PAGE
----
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Financial Institutions Center The New Basel Capital Accord and Questions for Research by Marc Saidenberg Til Schuermann The Wharton Financial Institutions Center The Wharton Financial Institutions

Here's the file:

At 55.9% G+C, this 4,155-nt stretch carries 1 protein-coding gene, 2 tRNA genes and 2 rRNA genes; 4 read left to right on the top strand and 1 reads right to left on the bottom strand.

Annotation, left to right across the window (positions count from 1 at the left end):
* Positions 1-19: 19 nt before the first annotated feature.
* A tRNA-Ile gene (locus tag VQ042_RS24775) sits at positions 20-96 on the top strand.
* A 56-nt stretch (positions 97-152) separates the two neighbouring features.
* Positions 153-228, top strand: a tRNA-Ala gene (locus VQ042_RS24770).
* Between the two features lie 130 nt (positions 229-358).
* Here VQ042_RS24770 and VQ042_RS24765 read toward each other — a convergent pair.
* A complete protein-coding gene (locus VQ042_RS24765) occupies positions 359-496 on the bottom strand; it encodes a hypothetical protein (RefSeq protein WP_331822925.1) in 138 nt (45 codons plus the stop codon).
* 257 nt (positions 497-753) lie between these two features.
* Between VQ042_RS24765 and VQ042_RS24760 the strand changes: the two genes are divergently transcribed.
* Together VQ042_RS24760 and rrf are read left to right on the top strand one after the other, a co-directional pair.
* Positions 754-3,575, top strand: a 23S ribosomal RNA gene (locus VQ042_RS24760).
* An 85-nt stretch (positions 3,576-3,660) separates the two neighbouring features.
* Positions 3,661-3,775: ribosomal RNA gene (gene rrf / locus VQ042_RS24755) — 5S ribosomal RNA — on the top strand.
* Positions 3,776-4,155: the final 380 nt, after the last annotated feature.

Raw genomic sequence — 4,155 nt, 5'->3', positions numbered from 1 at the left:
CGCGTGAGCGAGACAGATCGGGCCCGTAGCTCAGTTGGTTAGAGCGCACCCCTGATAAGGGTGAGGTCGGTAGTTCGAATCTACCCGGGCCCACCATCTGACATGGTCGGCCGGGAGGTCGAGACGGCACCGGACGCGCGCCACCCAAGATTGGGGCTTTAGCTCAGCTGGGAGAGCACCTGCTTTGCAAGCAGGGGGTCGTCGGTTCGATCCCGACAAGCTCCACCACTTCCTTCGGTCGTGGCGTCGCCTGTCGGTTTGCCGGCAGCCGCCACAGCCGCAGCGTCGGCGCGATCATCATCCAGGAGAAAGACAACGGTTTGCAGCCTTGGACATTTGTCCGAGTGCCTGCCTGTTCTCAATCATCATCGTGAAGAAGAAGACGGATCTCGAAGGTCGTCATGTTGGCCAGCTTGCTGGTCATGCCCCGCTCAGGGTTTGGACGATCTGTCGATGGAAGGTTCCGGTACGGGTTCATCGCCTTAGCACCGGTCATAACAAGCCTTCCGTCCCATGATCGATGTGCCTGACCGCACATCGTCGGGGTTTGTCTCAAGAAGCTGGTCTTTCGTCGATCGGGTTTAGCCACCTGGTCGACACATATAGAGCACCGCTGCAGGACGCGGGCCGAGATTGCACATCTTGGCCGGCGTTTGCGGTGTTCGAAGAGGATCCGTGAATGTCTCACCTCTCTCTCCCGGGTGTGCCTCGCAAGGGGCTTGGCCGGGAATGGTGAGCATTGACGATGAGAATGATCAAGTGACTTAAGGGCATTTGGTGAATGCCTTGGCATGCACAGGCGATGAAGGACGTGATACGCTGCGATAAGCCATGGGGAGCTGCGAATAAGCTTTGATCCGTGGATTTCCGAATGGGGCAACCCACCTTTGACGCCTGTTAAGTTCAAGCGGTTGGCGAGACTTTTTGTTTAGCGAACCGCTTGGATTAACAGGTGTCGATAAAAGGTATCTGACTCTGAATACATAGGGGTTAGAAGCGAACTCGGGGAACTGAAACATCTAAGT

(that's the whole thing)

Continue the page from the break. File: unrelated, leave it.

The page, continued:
Financial Institutions Center The New Basel Capital Accord and Questions for Research by Marc Saidenberg Til Schuermann 03-14 The Wharton Financial Institutions Center The Wharton Financial Institutions Center provides a multi-disciplinary research approach to the problems and opportunities facing the financial services industry in its search for competitive excellence. The Center's research focuses on the issues related to managing risk at the firm level as well as ways to improve productivity and performance. The Center fosters the development of a community of faculty, visiting scholars and Ph.D. candidates whose research interests complement and support the mission of the Center. The Center works closely with industry executives and practitioners to ensure that its research is informed by the operating realities and competitive demands facing industry participants as they pursue competitive excellence. Copies of the working papers summarized here are available from the Center. If you would like to learn more about the Center or become a member of our research community, please let us know of your interest. Franklin Allen Co-Director Richard J. Herring Co-Director The Working Paper Series is made possible by a generous grant from the Alfred P. Sloan Foundation The New Basel Capital Accord and Questions for Research 1 Marc Saidenberg 2 Til Schuermann 2 Federal Reserve Bank of New York 33 Liberty St. New York, NY {marc.saidenberg, First Draft: March, 2003 This Draft: May 5, 2003 This Print: May 5, 2003 Abstract: The New Basel Accord for bank capital regulation is designed to better align regulatory capital to the underlying risks by encouraging better and more systematic risk management practices, especially in the area of credit risk. We provide an overview of the objectives, analytical foundations and main features of the Accord and then open the door to some research questions provoked by the Accord. We see these questions falling into three groups: what is the impact of the proposal on the global banking system through possible changes in bank behavior; a set of issues around risk analytics such as model validation, correlations and portfolio aggregation, operational risk metrics and relevant summary statistics of a bank s risk profile; issues brought about by Pillar 2 (supervisory review) and Pillar 3 (public disclosure). Keywords: Bank capital regulation, risk management, credit risk, operational risk JEL Codes: G21, G28 1 We would like to thank Larry Wall for his encouragement and patience and Darryll Hendricks and Beverly Hirtle for their helpful and insightful comments. All remaining errors are ours. 2 Any views expressed represent those of the authors only and not necessarily those of the Federal Reserve Bank of New York or the Federal Reserve System. 1. Introduction There are broadly two sets of reasons often given for capital regulation in financial institutions broadly and banks in particular. One is the protection of consumers from exploitation by opaque and better-informed financial institutions; for banking the objective would be depositor protection. The second is systemic risk. 3 Banks are often thought to be a source of systemic risk because of their central role in the payments system and in the allocation of financial resources, 4 combined with the fragility of their financial structure. 5 Banks are highly leveraged with relatively short-term liabilities, typically in the form of deposits, and relatively illiquid assets, usually loans to firms or households. In that sense banks are said to be special and hence subject to special regulatory oversight. There is a tight linkage between deposit insurance and capital regulation. Deposit insurance is designed to overcome the asymmetry of information in the banking system (Diamond and Dybvig (1983), Dewatripont and Tirole (1994)). The bank knows more about the riskiness of its activities than do its depositors. A depositor, therefore, is unable to tell a good bank from a bad one. Because banks are highly leveraged institutions, depositors have a strong incentive to show up at the bank first to withdraw their funds in case they doubt the financial health of a particular bank. Those at the end of the line may get nothing. In short, 3 Not all observers agree that systemic risk should be an important objective of bank capital regulation. See, for example, Benston and Kaufman (1995). 4 In many countries banks control 70%or more of the assets in the financial system. In the U.S., however, the bank share of total assets has fallen to little more than 20% (Basel Committee on Banking Supervision 1996, p. 126). 5 For an interesting cross-sectoral comparison, see Joint Forum (2001). deposit insurance is designed to prevent depositors from overreacting to bad news about banks. 6 The creation of such a safety net comes at a cost, namely moral hazard. Depositors no longer have an incentive to monitor (or pay to monitor) banks since their deposits are guaranteed up to the coverage limit (currently $100,000 per individual per institution in the U.S.). Banks have an attendant incentive to increase risk. Hence the name of the game in designing a safety net has been to balance the need to prevent bank panics (and other social costs to bank failure such as credit crunches) with the moral hazard brought on by the very presence of the safety net. The regulation of bank capital is often justified to achieve this balance. 7 The literature on the general rationale for capital regulation in financial institutions is extensive and has been the subject of several recent surveys (Santos (2001), Ball and Stoll (1998), Berger, Herring and Szegö (1995)). Bank regulators have long regarded the prevention of systemic risk as the fundamental rationale for imposing capital requirements on banks. The assumption is that shareholders will not take account of the social costs of systemic risk in their capital decisions and so will tend to hold less capital than if these spillover costs were considered. 6 Bank runs and panics were quite real and prevalent in the US in the 19 th and early 20 th centuries. In the years preceding the creation of the FDIC (i.e ), the number of bank failures averaged 2000 per year (Mishkin (1997)). 7 Santos (2001), in a survey of the bank capital regulation, points out the necessity of jointly considering the problems of deposit insurance pricing, lender of last resort and bank capital standards and regulation. In general, the optimal regulation encompasses a menu of regulatory instruments, designed to extract information from banks and minimize the cost of bribing the lower quality banks to mimic the higher quality ones. (Santos (2001) p. 59). In short, while the information asymmetry inherent in banking is a real issue, deposit insurance may not be the only solution, and if deposit insurance is chosen, its design matters in determining banking stability and efficiency. -2- Capital requirements are intended to mitigate the risks of adverse selection by ensuring that the financial firm has at least some minimal level of resources to honor its commitments to its customers. Capital requirements are intended to mitigate moral hazard by ensuring that the owners of a financial institution have a stake in ensuring that the firm does not engage in fraud and conforms to conduct of business rules, if only to avoid fines or loss of equity value. To be effective in this role, capital requirements must be sensitive to the risks to which an institution is exposed. Formal and systematic bank capital regulation is relatively new. The 1988 Basel Capital Accord, or Basel I (Basel Committee on Banking Supervision (BCBS) (1988)), which set minimum capital standards for internationally active banks, was really the first international accord of its kind. It succeeded at raising capital levels at a time when they were quite low. Aside from defining what types of capital were eligible, Basel I set a capital ratio at 8% of risk-adjusted assets. It was the risk-adjustment of the assets which became the focus of concern and current regulatory reform resulting in the New Basel Capital Accord or Basel II (BCBS (2001)). The New Basel Accord for bank capital regulation is designed to better align regulatory capital to the underlying risks by encouraging more and better systematic risk management practices, especially in the area of credit risk. Compliance with an even more risk sensitive capital ratio is only one of three pillars under the Accord. Revisions to the New Accord also introduce banks internal assessments (subject to supervisory review Pillar 2) of capital adequacy and market discipline (through enhanced transparency Pillar 3) as key components or prudential regulation. It may therefore come as no surprise that underlying the Accord is some formal economic modeling. Both the models and their implication for -3- implementation of the Accord open the door to many research questions. We see these questions falling into three groups: what is the impact of the proposal on the global banking system through possible changes in bank behavior; a set of issues around risk analytics; issues brought about by Pillar 2 (supervisory review) and Pillar 3 (public disclosure). The rest of the paper will proceed as follows. In Section 2 we expand on some of the problems that Basel I brought with it; Section 3 will provide an overview of the main objectives of Basel II, details of which are provided in Section 4. In Section 5 we will cover the questions the new accord raises for the research community. Section 6 provides some final comments. 2. Problems with Basel I To understand and appreciate the basic goals of Basel II and the strategy for achieving these goals, it is important to understand the shortcomings of the current Basel Capital Accord (Basel I). Under the current Accord, capital requirements are only moderately related to a bank s risk taking. The requirement on a credit exposure is the same whether the borrower s credit rating is triple-a or triple-c. Moreover, the requirement often hinges on the exposure s specific legal form. For example, an on-balance sheet loan generally faces a higher capital requirement that an off-balance sheet exposure to the same borrower, even though financial engineering can make such distinctions irrelevant from a risk perspective. This lack of risk sensitivity under the current Accord distorts economic decision making. Banks are encouraged to structure transactions to minimize regulatory requirements or, in some cases, to undertake transactions whose main purpose is to reduce capital requirements with no commensurate reduction in actual risk taking. As an example, no -4- capital charge is assigned to loans or loan commitments with a maturity of less than one year. Perhaps not surprisingly, 364-day facilities have risen in popularity. The corollary to this problem is that the current system fails to recognize many techniques for actually mitigating banking risks. A closely related concern is that the current Accord is static and not easily adaptable to new banking activities and risk management techniques. Lastly, some banks may have been reluctant to invest in better risk management systems because they are costly and would not provide tangible regulatory capital benefits. The lack of risk sensitivity also impedes effective supervision. Although both banks and supervisors have been working to improve their assessments of capital adequacy, these assessments continue to center on comparisons of actual capital levels against the regulatory minimums. Bank examiners continue to focus on these ratios in part because they are part of the legal basis for taking supervisory actions. Reflecting supervisors emphasis on regulatory capital ratios, financial markets and rating agencies tend focus on them as well. Consequently, in some cases supervisors and even the banks themselves may have limited information about a bank s overall risk and capital adequacy. In this setting, it is difficult to ensure that banks and supervisors will respond to emerging problems in a timely manner. 3. Objectives of the New Basel Accord Broadly speaking, the objectives of Basel II are to encourage better and more systematic risk management practices, especially in the area of credit risk, and to provide improved measures of capital adequacy for the benefit of supervisors and the marketplace more generally. At the outset of the process of developing the new Accord, the Basel Committee developed the so-called three pillars approach to capital adequacy involving (1) -5- minimum capital requirements, (2) supervisory review of internal bank assessments of capital relative to risk, and (3) increased public disclosure of risk and capital information sufficient to provide meaningful market discipline. Although the Committee s proposals have evolved considerably over the past several years, these fundamental objectives and the three-pillar approach have held constant. It is hardly necessary to emphasize the importance of banks and banking systems to financial and economic stability. 8 The ability of a sound and well-capitalized banking system to help cushion an economy from unforeseen shocks is well known, as are the negative consequences of a banking system that itself becomes a source of weakness and instability. A critical potential weakness of financial markets is that risks are in many cases under-estimated and not fully recognized until too late, with a concomitant potential for excessive consequences once they have been fully realized. This is why the Basel Committee s efforts to promote greater recognition of risks and more systematic attention to them are vitally important. The essence of Basel II is a focus on risk differentiation and the need for enhanced approaches to assessing credit risk. Some critics have argued that it is preferable to downplay differences in risk, and indeed forbearance can sometimes appear the most expedient strategy. But experience has also shown that this will not work as an overall approach because ignoring risks inevitably leads to larger problems down the road. Thus, one of the key messages of Basel II is that bankers, supervisors, and other market participants must become better attuned to risk and better able to act on those risk assessments at the appropriate time. Bank supervisors must get better at addressing issues pre-emptively rather than in crisis mode. -6- Significant attention to risk management is one of the primary mechanisms available to help banks and supervisors do that. Basel II seeks to provide incentives for greater awareness of differences in risk through more risk-sensitive minimum capital requirements. The Pillar 1 capital requirements will, by necessity, be imperfect measures of risk as any rules-based framework will be. The objective of the proposals is to increase the emphasis on assessments of credit and operational risk throughout financial institutions and across markets. Perhaps even more important in the long run is the second pillar of the new Accord. Pillar 2 requires banks to systematically assess risk relative to capital within their organization. The review of these internal assessments by supervisors should provide discipline on bank management to take the process seriously and will help supervisors to continually enhance their understanding of risk at the institutions. The third pillar of Basel II provides another set of necessary checks and balances by seeking to promote market discipline through enhanced transparency. Greater disclosure of key elements of risk and capital will provide important information to counterparties and investors who need such information to have an informed view of a bank s profile. 4. Key Elements of the Package While the way minimum regulatory capital requirements are computed has changed substantially, what actually counts towards capital has not; the numerator in the capital-asset ratio remains unchanged. 9 The new Accord outlines two new approaches to assessing credit 8 For a broad cross-country study analyzing the real economic impact of banking crises, see Caprio and Klingebiel (1996). 9 See Board of Governors of the Federal Reserve System (2002) for review of eligible capital. -7- risk and for the first time specifies a capital charge for operational risk. In this section we will provide details on both, including a description of the calibration effort that the Basel Committee has undertaken with participants in industry Pillar 1: Credit Risk In order to allow for evolution of credit risk management methods and practices the New Accord introduces a range of approaches for assessing credit risk: a standardized and an internal ratings-based (IRB) approach, the latter having two version. The standardized approach incorporates modest changes in risk sensitivities to improve risk sensitivities through readily observable risk measures such as external credit ratings. This simple rulesbased approach is designed to address to address some of the most blatant shortcomings of the current Accord. Compared to the current Accord, the IRB approach is fundamentally different in concept, design, and implementation. Consistent with the Basel Committee s objectives, it is intended to produce a capital requirement more closely linked to each bank s actual credit risks a lower-quality portfolio will face a higher capital charge, a higher-quality portfolio a lower capital charge. Such an approach is essential to creating the correct incentives for both banks and supervisors. The IRB approach is based on four key parameters used to estimate credit risks: PD The probability of default of a borrower over a one-year horizon 2. LGD The loss given default (or 1 minus recovery) as a percentage of exposure at default 3. EAD Exposure at default (an amount, not a percentage) 4. M Maturity 10 See Basel Committee on Banking Supervision (2002) for detailed descriptions of each element of the minimum capital requirements. 11 Section III.B, 23 30, of Basel Committee on Banking Supervision (2001a) -8- For a given maturity, these parameters are used to estimate two types of expected loss (EL). Expected loss as an amount: EL= PD LGD EAD and expected loss as a percentage of exposure at default: EL% = PD LGD There are two variants of IRB available to banks, the foundation approach and the advanced approach. 12 They differ principally in how the four parameters can be measured and determined internally, but an essential feature of both approaches is their use of the bank s own internal information on an asset s credit risk. For the foundation approach only PD may be assigned internally, subject to supervisory review (Pillar 2). LGD is fixed and based on supervisory values. For example, 45% for senior unsecured claims and 75% for subordinated claims. EAD is also based on supervisory values in cases where the measurement is not clear. For instance, EAD is 75% for irrevocable undrawn commitments. Finally, a single average maturity of three years is assumed for the portfolio. In the advanced approach all four parameters are determined by the bank and are subject to supervisory review. The IRB at heart provides a continuous mapping from the basic set of four input parameters (PD, LGD, EAD and M), plus some other observables such as borrower type, to a minimum capital requirement. This mapping is based on the same analytical framework as most credit portfolio models. 13 Gordy (2002) demonstrates that such a risk-bucketing approach, i.e. capital requirements which only depend on the characteristics of an individual exposure, is consistent with an asymptotic single risk factor credit portfolio model, itself based on the Merton (1974) options-based model of firm default. 12 For qualification conditions, please see Basel Committee on Banking Supervision (2001a). -9- Taking corporate exposures as an example, risk-weighted assets (RWA) i